Again, undamaged asbestos is generally not a cause for concern. It is a problem when the asbestos fibers transport through the air. Breathing in these fibers is a significant health risk.

As part of an insulation inspection, you should also evaluate for mold and mildew. Both can affect the insulation and its effectiveness.

Wear and tear on your house and bats and vermin are the leading causes of damaged insulation. A professional assessment is needed to determine the scope of asbestos exposure.

worker installing new insulation on a roof

Asbestos Guidelines for the Homeowner

The EPA (the United States Environmental Protection Agency) has the following guidelines posted if you think you have asbestos in your house.

  • Leave undamaged asbestos-containing materials untouched.
  • Limit access, especially by children, to any areas with damaged material that may contain asbestos.
  • Take every safety measure to avoid harming places with asbestos-containing material.
  • Have the removal of asbestos and repairs done by people trained and qualified to do such work.
  • Do not sweep up or vacuum debris that may contain asbestos.
  • Do not sand, scrape, or drill holes in asbestos-containing materials.
  • Do not use sanding or scrub brushes on power strippers to remove wax from flooring that may contain asbestos. 
  • Never track asbestos material on your shoes or clothing through any building. If you must walk through the area, have it cleaned with a wet mop. If the material is from a damaged area or a large area, call an asbestos professional.

Insulation Basics

Why is insulation important? As it sounds, insulation is a barrier to trap heat—the same concept as putting on blankets or jackets to keep your body warmth from escaping. Adding more layers and repairing holes keeps you warmer, just as with your home’s insulation.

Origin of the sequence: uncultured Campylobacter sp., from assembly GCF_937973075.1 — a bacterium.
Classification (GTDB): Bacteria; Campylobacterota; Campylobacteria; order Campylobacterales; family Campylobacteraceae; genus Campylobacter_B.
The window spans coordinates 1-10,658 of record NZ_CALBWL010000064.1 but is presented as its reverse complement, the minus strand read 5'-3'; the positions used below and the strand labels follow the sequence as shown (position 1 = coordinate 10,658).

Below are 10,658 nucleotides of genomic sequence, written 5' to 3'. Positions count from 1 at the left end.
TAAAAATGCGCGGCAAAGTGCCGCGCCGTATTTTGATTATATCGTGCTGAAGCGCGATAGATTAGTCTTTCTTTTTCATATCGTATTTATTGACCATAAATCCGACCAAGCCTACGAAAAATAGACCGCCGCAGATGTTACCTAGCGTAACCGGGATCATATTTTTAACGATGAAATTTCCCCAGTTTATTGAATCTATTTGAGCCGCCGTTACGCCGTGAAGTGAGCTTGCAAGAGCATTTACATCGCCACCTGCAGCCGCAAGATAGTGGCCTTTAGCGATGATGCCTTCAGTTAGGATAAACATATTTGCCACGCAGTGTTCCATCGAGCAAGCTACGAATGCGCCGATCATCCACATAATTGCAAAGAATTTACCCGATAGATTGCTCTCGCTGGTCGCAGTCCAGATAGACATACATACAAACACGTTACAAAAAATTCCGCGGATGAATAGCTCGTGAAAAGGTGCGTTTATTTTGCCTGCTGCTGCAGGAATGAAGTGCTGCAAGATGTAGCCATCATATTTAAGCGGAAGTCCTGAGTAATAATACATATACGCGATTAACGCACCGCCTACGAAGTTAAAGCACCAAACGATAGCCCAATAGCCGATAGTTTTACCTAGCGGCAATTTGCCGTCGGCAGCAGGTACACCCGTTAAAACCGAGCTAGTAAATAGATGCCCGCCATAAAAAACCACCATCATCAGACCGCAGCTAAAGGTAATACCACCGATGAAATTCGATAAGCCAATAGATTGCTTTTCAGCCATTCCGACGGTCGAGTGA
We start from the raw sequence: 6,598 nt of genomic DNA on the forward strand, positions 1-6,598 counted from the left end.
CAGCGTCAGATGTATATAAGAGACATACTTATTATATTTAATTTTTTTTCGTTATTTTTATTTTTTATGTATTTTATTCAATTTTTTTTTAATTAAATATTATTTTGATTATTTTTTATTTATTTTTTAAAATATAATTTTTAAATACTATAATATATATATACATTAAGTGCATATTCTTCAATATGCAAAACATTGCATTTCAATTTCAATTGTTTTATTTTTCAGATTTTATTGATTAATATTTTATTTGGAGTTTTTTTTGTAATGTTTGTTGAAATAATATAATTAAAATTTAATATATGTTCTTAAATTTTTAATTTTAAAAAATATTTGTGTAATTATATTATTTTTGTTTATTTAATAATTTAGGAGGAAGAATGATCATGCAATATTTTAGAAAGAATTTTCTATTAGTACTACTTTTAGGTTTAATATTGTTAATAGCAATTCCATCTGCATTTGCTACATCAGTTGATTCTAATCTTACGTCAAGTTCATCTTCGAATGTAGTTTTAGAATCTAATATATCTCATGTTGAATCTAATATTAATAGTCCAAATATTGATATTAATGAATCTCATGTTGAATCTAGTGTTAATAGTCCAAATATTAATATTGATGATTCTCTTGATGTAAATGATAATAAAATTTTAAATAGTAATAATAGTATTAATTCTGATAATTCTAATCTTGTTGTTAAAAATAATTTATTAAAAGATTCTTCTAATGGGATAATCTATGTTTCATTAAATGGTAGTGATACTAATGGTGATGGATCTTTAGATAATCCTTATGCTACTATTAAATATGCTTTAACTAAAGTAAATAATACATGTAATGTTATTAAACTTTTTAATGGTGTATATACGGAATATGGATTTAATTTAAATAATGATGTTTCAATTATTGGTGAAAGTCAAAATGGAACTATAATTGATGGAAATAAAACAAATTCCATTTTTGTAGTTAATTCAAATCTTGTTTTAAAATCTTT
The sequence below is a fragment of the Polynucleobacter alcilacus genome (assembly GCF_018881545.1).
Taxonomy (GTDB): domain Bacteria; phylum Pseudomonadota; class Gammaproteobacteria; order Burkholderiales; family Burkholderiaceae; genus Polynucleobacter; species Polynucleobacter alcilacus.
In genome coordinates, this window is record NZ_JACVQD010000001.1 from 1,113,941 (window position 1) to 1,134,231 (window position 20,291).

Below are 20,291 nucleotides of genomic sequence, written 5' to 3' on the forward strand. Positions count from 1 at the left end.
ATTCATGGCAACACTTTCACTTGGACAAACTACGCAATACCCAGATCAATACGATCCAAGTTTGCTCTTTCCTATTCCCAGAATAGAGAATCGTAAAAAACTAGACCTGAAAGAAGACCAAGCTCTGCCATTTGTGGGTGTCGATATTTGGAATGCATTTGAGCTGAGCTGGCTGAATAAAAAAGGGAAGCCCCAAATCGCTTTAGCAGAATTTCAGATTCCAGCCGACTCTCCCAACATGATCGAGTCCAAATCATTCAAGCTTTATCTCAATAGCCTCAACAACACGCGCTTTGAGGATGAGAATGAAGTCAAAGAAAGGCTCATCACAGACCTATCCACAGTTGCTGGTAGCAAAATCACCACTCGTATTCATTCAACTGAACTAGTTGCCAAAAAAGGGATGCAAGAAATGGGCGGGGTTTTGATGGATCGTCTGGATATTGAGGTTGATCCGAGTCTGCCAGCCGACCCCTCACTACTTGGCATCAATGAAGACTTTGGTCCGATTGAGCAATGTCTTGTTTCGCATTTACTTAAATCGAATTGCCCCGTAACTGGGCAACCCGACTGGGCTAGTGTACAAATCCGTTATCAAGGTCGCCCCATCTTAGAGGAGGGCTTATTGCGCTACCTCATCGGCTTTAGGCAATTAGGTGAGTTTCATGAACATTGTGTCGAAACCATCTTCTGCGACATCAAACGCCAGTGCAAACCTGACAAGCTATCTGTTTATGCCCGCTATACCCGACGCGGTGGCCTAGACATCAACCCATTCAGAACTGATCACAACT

Heat naturally will go to colder spaces, and that process is called heat transfer. Insulation decreases the transfer.

The insulation holds air in place. The soft material secures little pockets of air. Heat is more stable in insulation as it is not mixing around looking for the colder air, thus keeping the heat in place.  

Before You Buy or Sell

A professional inspection of your insulation is a must before purchasing or selling a property. No one wants to be surprised with an issue, such as the presence of bat guano or asbestos. SoDaK Insulation and Restoration will apprise the situation and develop an action plan to suit all interested parties.

High Utility Bills

Does your air conditioner seem not to keep the house as cold as it used to or your heat bills off from the past? If so, time to check your insulation. 

SoDaK Insulation and Restoration will come to your home or business, inspect your insulation levels, and restore areas that need attention by removing old insulation and installing new. You don’t want to find yourself in a potentially dangerous asbestos situation.

Professionals for the Job

Telling the difference between asbestos-containing insulation and cellulose insulation is difficult. The safest and best option is to have a trained professional inspect and remedy the situation. Call SoDaK Insulation and Restoration today to get your house healthy!